American Idol x Lord of the Flies

So, The Hunger Games opened today, and my review won’t go to print until next Thursday, so I’m putting it up now. I couldn’t have written a book about this movie, but I stayed within my word count, mostly. Here it is.

Over the last ten years, Hollywood has been obsessed with turning young adult sci-fi and fantasy series into billion dollar film franchises, and not always successfully. For every Harry Potter and Twilight there have been movies like The Golden Compass and The Dark Is Rising. While the Harry Potter movies eventually became watchable, even good, the rest of the franchises have been cinematic porridge: mushy, dull, forgettable. Compared to all of these, the film adaptation of The Hunger Games is Citizen Kane. Based on the first novel in the wildly popular Suzanne Collins trilogy about a post-apocalyptic dystopia where former rebel districts must send teen-agers to an annual fight to the death, The Hunger Games is a relative, not actual, masterpiece. It is exciting, inventive, infuriating, weird, long, and ultimately very entertaining. Continue…

My essay on “American Idol”

Recently, I was talking with a 17-year-old boy about our mutual desire to front a rock band and our mutual realization that such a fantasy will remain just that. He articulated our problem quite well: “I love to sing, but singing doesn’t seem to love me.”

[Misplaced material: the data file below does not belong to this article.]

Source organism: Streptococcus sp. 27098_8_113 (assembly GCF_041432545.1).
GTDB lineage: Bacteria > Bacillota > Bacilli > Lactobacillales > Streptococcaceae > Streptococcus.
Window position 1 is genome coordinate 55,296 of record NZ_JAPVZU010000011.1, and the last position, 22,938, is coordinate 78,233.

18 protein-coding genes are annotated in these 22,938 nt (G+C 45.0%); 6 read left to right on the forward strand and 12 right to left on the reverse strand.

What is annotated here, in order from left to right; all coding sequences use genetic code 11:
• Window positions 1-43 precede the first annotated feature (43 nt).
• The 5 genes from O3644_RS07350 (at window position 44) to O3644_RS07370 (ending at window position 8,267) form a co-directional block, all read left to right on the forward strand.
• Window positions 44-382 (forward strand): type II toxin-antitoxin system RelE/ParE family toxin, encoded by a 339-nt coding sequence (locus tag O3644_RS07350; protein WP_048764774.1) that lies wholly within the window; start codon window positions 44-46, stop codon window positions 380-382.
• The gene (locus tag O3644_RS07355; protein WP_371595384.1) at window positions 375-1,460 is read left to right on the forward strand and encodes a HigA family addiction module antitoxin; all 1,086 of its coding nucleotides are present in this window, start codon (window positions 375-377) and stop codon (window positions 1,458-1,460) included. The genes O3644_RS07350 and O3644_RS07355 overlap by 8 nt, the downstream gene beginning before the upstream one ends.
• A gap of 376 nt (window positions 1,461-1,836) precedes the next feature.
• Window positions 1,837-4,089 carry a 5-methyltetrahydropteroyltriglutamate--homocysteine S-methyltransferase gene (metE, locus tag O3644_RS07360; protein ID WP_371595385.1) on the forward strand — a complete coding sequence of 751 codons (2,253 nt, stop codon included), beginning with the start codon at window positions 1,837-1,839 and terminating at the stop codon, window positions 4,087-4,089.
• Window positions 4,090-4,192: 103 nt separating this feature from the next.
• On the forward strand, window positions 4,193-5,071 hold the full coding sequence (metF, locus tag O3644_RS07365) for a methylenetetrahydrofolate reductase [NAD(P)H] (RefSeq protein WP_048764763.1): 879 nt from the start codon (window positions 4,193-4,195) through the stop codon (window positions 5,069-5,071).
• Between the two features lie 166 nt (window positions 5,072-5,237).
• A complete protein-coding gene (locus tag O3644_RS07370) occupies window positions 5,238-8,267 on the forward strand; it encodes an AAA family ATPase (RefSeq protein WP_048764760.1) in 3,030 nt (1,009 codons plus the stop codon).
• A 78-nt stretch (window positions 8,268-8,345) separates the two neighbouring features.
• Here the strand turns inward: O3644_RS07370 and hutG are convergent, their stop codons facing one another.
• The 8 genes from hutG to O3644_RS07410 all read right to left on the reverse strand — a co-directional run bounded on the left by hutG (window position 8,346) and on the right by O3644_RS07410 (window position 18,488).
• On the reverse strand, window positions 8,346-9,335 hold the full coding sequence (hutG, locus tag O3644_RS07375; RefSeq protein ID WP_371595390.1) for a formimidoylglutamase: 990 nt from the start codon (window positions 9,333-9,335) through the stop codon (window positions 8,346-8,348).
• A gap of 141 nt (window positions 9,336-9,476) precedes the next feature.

I had long thought that I’d be a good singer if I just learned how. When Rob and I were preparing to get married, I decided to ignore those who’d told me I was tone deaf (including a Tony-nominated music director) and sing to him at our wedding. I chose “When You Say Nothing At All,” Rob’s favorite love song. It was to be a surprise, and I had a secret lesson with my best friend Curtis, a songwriter and music wunderkind who told me that if I practiced enough, I could get away with the performance. (Obviously, he said I wasn’t tone deaf.) I got into the habit of singing along with Randy Travis’s version on my iPod as I walked to and from the subway every day. I convinced myself that I sounded great—some odd vibration in my jaw and skull led me to believe I was harmonizing with Randy. Of course, I wasn’t, and, thankfully, I chickened out at the wedding; I didn’t need to humiliate myself in front of all of my family and friends. And when I finally sang to Rob in the comfort of our own home, I sounded worse than the worst lambs-to-the-slaughter on “American Idol“.